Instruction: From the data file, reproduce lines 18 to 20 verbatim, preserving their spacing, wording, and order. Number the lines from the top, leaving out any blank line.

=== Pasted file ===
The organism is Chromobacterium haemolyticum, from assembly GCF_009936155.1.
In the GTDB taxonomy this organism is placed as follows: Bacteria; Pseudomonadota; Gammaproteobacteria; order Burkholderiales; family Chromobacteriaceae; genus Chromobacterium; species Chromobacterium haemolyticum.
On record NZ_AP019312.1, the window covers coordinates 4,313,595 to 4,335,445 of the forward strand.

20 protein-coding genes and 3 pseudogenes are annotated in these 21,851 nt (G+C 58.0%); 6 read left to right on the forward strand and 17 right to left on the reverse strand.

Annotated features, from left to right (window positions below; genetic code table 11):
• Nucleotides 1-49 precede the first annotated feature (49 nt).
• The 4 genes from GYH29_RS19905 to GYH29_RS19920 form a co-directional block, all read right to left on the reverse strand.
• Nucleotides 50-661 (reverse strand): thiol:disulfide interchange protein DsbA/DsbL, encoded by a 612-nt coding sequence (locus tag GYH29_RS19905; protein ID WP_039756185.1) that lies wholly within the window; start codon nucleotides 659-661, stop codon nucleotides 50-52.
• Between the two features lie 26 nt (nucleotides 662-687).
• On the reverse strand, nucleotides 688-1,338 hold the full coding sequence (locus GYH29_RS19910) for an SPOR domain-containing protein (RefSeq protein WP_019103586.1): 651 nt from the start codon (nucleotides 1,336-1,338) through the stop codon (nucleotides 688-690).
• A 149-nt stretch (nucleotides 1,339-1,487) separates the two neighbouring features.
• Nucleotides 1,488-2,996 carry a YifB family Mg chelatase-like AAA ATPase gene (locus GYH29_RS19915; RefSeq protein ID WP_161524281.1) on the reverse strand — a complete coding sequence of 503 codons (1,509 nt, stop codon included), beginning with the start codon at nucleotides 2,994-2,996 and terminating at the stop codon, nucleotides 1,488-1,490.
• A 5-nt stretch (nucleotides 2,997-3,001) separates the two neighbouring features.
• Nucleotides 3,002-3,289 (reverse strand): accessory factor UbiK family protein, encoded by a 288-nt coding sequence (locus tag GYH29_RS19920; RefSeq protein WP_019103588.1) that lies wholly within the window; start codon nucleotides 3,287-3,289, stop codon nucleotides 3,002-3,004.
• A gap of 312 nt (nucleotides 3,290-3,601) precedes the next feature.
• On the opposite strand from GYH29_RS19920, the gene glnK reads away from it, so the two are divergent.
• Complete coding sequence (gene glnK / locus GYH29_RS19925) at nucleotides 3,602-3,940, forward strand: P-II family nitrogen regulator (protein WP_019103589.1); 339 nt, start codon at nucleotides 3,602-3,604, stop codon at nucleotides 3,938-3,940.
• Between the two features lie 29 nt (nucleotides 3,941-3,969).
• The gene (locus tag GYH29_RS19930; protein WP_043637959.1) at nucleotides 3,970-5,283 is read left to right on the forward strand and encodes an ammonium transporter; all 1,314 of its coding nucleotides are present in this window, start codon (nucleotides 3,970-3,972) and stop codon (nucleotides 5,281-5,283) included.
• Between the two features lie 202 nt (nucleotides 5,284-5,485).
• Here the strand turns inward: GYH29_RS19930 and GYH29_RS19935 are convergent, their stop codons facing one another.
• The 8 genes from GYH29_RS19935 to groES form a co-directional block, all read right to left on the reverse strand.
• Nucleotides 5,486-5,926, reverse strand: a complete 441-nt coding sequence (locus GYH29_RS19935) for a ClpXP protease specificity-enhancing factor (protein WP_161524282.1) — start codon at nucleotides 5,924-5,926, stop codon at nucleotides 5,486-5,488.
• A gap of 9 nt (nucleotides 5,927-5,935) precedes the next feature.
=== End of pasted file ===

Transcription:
• Between the two features lie 29 nt (nucleotides 3,941-3,969).
• The gene (locus tag GYH29_RS19930; protein WP_043637959.1) at nucleotides 3,970-5,283 is read left to right on the forward strand and encodes an ammonium transporter; all 1,314 of its coding nucleotides are present in this window, start codon (nucleotides 3,970-3,972) and stop codon (nucleotides 5,281-5,283) included.
• Between the two features lie 202 nt (nucleotides 5,284-5,485).